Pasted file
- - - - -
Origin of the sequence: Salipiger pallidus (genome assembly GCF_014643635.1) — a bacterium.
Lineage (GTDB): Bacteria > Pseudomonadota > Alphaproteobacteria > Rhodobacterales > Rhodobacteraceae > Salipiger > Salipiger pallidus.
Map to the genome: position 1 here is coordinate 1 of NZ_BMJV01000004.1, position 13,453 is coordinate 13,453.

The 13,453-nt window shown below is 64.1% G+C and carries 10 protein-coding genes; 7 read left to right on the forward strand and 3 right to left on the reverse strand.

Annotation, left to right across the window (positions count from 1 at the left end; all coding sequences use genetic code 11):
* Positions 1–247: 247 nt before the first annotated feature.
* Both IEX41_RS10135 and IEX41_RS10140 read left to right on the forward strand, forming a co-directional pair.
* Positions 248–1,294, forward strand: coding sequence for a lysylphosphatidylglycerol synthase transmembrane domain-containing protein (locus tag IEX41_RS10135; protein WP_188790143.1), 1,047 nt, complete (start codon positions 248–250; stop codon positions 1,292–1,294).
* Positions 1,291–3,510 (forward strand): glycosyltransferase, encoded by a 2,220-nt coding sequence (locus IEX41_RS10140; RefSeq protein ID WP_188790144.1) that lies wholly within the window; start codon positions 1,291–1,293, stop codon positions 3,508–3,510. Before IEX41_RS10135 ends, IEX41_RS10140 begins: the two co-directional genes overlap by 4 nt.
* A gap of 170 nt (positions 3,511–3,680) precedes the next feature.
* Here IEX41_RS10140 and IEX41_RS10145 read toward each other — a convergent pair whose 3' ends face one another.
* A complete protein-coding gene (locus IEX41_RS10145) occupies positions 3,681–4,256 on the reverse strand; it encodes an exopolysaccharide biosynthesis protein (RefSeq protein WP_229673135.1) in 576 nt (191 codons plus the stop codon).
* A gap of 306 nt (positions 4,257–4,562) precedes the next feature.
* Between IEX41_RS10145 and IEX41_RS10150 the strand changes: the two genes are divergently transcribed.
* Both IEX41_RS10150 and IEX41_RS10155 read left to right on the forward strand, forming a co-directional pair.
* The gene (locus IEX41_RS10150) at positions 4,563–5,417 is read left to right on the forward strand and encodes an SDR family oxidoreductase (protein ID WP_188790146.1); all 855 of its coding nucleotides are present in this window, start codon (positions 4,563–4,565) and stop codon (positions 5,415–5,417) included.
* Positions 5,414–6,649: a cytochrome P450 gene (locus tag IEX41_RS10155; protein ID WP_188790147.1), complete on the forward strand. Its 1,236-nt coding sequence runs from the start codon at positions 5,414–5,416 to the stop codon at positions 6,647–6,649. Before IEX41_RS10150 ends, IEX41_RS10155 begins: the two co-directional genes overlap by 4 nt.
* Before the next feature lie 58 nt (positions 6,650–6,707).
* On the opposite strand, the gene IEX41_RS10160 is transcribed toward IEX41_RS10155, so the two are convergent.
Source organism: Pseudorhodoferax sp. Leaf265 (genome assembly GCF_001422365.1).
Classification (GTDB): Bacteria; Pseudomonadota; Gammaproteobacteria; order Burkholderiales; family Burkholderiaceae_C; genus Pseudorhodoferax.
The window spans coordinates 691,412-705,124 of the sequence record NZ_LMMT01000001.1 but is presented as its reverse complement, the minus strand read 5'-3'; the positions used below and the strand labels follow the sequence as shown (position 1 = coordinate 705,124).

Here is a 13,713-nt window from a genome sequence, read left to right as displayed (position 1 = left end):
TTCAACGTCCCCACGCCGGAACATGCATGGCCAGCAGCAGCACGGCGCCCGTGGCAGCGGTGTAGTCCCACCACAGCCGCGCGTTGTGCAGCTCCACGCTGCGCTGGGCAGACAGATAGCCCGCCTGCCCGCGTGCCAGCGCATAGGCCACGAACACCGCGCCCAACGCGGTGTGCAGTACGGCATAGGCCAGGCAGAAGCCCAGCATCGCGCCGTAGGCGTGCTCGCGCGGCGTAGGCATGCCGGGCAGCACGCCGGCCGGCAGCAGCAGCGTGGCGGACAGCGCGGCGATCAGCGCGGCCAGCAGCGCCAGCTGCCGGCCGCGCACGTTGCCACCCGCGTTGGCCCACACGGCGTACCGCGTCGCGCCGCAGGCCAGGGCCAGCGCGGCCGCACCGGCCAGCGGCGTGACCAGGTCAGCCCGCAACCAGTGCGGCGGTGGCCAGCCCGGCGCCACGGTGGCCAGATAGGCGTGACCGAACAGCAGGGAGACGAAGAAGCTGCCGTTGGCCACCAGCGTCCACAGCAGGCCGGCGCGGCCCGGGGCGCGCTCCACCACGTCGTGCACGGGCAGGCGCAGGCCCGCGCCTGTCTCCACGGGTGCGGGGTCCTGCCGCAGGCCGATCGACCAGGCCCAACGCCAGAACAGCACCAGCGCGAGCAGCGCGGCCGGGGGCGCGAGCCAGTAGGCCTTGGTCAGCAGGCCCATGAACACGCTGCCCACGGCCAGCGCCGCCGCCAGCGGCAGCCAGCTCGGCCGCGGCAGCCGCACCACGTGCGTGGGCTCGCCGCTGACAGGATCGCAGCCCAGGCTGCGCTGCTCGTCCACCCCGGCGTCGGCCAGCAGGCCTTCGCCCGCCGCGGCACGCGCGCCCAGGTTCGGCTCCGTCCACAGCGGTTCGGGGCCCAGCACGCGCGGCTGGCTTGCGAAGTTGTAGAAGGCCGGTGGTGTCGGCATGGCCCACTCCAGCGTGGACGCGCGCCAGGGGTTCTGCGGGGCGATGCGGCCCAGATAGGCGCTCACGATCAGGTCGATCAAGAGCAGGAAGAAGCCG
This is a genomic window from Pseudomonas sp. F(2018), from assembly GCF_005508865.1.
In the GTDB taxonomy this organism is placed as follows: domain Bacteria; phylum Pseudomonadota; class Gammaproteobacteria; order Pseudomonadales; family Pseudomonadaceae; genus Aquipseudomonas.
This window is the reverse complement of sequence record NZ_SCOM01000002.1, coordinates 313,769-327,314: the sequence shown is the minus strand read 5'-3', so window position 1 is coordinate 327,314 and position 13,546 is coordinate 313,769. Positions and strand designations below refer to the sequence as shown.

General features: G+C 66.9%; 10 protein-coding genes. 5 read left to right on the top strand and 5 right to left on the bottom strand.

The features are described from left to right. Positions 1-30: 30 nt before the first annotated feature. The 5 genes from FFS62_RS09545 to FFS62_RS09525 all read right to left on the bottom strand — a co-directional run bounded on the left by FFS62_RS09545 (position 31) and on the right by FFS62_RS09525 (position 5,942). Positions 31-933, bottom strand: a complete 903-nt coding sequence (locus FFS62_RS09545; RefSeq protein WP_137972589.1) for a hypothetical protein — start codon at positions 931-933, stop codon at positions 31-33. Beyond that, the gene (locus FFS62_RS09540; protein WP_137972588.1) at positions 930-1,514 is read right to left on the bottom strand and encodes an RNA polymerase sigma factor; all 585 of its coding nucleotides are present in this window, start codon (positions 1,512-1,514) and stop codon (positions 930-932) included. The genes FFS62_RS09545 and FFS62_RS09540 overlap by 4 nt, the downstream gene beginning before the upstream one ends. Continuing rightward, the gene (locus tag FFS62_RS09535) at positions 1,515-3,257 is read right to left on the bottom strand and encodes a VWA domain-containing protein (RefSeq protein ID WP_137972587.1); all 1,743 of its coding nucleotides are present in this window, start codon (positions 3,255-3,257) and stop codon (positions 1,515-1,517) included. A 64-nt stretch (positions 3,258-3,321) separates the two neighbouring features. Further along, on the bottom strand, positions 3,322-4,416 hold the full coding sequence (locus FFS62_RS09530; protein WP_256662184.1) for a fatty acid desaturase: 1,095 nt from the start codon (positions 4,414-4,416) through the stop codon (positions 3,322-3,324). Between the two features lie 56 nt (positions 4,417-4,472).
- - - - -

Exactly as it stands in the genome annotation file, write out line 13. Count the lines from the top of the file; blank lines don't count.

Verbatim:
* A gap of 306 nt (positions 4,257–4,562) precedes the next feature.